Queen visits UK’s oldest children’s charity Coram in London
Royal blue! Her Majesty brightens up a dull day in an azure ensemble as she visits the UK’s oldest children’s charity to open a centre named in her honour
- The Queen, 92, is visiting Coram charity in London to open new centre
- Queen Elizabeth II Centre marks 350th anniversary of birth of charity’s founder
- Her Majesty looked vibrant in a blue coat with a hat in a matching shade
- The Queen will view the Royal Charter and meet children and families
While many of us don darker colours to match the winter weather, Her Majesty the Queen can always be relied upon to brighten up the dullest day.
The monarch, 92, looked typically vibrant today in a bright blue coat as she paid a visit to the Queen Elizabeth II Centre at the charity Coram’s central London campus.
Teaming her ensemble with a hat in a matching azure shade, perched at a jaunty angle, the royal was all smiles as she arrived for today’s engagement.
As the UK’s oldest children’s charity, Coram has been helping vulnerable children since 1739.
The Queen viewed the Royal Charter and meet children and families who have benefited from Coram’s services including Mr Edward Newton, aged 104, the oldest surviving pupil from The Foundling – who previously met her father King George VI.
Her Majesty, 92, is visiting Coram charity in London to open the new Queen Elizabeth II Centre and looked typically vibrant in an azure blue coat and hat
The Queen was introduced to former Coram child Edward Norton, aged 104, who is oldest surviving pupil from The Foundling
The royal was all smiles as she met wellwishers outside the centre, which has been opened to mark the 350th anniversary of the Coram founder’s birth
The Queen Elizabeth II Centre has been launched as a celebration of the 350th anniversary of the birth of the charity’s founder, Thomas Coram, who campaigned for 17 years before the Royal Charter was issued in 1739.
The charter established Coram as The Foundling Hospital, the first home in London to care for abandoned babies and vulnerable children.
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It will be her fourth visit to Coram, which has been helping vulnerable children since 1739, after she first visited in 1936 as a young princess with her grandmother Queen Mary and her sister Princess Margaret.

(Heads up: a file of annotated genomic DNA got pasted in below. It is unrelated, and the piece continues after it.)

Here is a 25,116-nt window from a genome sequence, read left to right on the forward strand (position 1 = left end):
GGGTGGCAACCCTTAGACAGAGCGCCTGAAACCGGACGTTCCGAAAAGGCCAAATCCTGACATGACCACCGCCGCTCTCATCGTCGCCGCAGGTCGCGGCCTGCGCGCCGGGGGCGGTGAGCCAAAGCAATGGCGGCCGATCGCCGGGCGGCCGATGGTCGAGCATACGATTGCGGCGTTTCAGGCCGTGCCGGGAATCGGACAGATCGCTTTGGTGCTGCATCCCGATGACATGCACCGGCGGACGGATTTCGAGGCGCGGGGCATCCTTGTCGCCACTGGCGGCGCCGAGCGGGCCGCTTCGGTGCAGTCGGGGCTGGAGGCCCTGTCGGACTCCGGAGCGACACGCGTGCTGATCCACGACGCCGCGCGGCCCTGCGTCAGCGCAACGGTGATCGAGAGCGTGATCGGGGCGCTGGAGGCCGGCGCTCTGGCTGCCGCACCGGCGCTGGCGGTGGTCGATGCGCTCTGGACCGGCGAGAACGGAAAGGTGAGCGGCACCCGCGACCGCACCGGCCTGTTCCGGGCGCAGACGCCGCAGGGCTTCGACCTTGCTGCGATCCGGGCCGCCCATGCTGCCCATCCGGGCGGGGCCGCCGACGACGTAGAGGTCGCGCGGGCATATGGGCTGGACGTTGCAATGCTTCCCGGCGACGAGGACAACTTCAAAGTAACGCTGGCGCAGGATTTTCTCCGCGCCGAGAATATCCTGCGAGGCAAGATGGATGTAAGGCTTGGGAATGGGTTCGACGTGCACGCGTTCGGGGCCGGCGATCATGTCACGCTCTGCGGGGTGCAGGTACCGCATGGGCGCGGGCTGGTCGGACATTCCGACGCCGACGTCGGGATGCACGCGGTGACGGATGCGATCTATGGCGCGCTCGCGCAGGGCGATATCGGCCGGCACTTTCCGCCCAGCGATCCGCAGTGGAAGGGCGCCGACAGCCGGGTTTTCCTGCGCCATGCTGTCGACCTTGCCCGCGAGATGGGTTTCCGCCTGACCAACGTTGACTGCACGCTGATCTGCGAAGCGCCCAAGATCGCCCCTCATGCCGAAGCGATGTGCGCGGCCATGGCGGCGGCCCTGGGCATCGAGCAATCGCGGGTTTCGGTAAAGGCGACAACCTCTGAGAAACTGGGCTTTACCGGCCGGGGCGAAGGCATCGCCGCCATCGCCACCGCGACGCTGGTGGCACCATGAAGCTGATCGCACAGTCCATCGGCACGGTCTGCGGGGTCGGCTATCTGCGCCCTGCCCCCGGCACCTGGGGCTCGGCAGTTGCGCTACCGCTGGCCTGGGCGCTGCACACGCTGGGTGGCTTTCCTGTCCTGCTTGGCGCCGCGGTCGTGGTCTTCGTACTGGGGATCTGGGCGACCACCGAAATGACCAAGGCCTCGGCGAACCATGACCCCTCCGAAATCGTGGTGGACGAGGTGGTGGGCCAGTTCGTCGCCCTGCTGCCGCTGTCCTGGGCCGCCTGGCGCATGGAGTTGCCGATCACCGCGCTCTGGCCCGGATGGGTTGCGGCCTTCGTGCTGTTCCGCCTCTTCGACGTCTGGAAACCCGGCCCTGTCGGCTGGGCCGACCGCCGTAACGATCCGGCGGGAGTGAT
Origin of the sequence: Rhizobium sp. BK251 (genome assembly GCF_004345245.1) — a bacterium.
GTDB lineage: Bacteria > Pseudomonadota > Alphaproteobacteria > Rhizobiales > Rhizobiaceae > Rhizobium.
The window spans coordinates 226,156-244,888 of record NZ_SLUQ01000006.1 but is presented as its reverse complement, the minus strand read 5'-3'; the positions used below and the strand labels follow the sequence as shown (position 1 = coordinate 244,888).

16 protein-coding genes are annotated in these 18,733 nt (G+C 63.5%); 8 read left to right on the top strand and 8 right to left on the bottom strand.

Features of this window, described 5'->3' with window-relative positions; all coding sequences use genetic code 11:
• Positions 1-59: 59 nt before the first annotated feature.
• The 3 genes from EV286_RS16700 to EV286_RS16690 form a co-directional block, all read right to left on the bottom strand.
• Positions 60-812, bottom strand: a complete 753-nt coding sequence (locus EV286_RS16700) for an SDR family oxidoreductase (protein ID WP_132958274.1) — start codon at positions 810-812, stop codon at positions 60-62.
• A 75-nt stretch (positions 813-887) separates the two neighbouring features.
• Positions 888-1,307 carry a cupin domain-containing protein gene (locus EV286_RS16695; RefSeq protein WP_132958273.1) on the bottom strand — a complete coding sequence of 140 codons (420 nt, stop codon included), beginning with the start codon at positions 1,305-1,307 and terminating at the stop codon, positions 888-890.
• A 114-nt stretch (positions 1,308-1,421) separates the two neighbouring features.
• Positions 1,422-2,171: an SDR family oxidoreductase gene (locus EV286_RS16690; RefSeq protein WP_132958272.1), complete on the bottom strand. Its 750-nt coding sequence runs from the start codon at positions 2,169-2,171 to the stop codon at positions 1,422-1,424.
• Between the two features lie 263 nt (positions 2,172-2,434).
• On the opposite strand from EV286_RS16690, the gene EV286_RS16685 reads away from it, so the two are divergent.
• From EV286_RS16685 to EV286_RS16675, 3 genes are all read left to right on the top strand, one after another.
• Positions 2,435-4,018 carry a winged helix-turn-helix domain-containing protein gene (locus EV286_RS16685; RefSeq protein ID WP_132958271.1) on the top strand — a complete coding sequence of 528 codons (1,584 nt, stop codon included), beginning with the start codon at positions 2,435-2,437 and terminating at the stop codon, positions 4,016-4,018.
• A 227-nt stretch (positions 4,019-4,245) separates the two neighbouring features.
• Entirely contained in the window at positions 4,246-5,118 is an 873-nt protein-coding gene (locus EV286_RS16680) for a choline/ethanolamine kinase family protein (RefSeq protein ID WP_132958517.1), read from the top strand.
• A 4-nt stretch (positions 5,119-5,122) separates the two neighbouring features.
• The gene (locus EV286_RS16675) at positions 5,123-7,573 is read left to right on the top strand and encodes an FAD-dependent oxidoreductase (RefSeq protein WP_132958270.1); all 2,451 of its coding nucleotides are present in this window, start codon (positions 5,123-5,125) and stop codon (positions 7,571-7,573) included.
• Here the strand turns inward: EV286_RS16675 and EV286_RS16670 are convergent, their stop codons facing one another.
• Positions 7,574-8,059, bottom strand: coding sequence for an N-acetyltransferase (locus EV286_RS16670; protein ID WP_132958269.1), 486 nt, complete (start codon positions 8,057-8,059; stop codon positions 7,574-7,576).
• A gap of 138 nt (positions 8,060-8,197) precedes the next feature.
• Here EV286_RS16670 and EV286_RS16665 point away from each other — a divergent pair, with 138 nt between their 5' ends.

The great escape! One youngster certainly wasn’t standing on ceremony during the royal visit
The royal is visiting Coram for the fourth time today and will officially open The Queen Elizabeth II Centre, a national centre of excellence for children
Warm welcome! The Queen was all smiles as she met with children and families who have benefited from Coram’s services
Her Majesty is officially opened a new centre of excellence at Coram, which has been named in her honour
The Queen was presented with a booklet about Coram by a youngster during the visit
She also visited in 1975 and 2009.
During her visit on Wednesday, the Queen will officially open The Queen Elizabeth II Centre, a national centre of excellence for children named in her honour.
The charity’s supporters, including Sir Trevor McDonald and David and Carrie Grant, will be introduced to the Queen.
It’s been a busy week so far for the Queen who last night hosted her annual Diplomatic Reception at Buckingham Palace.
The Queen, 92, looked regal in a white gown with delicate tiered lace overlay as she greeted the ambassador of Norway at the evening reception at Buckingham Palace. The monarch paired the dress with a metallic gold handbag and heels
The white tie Diplomatic Reception is the main social event of the year in London for the diplomatic community and reflects the Queen’s importance in terms of the UK’s international relations.
It is also the largest reception held at Buckingham Palace, requiring hours of intricate planning by the Master of the Household and the Marshal of the Diplomatic Corps, as well as the commandeering of almost every member of waiting staff.
More than 1,000 people from around 130 countries, including members of the British government, past Prime Ministers and the Archbishops of Canterbury and York attend the gathering.
Most notable, however, are the many hundreds of ambassadors and embassy staff officially accredited to the Court of St James, often in brilliantly coloured and eye-catching national dress.
The Duchess of Cornwall was resplendent in an oyster coloured satin evening coat, left, which she wore over a floor-length gown, as she arrived with the Queen and Prince Charles, seen left and right
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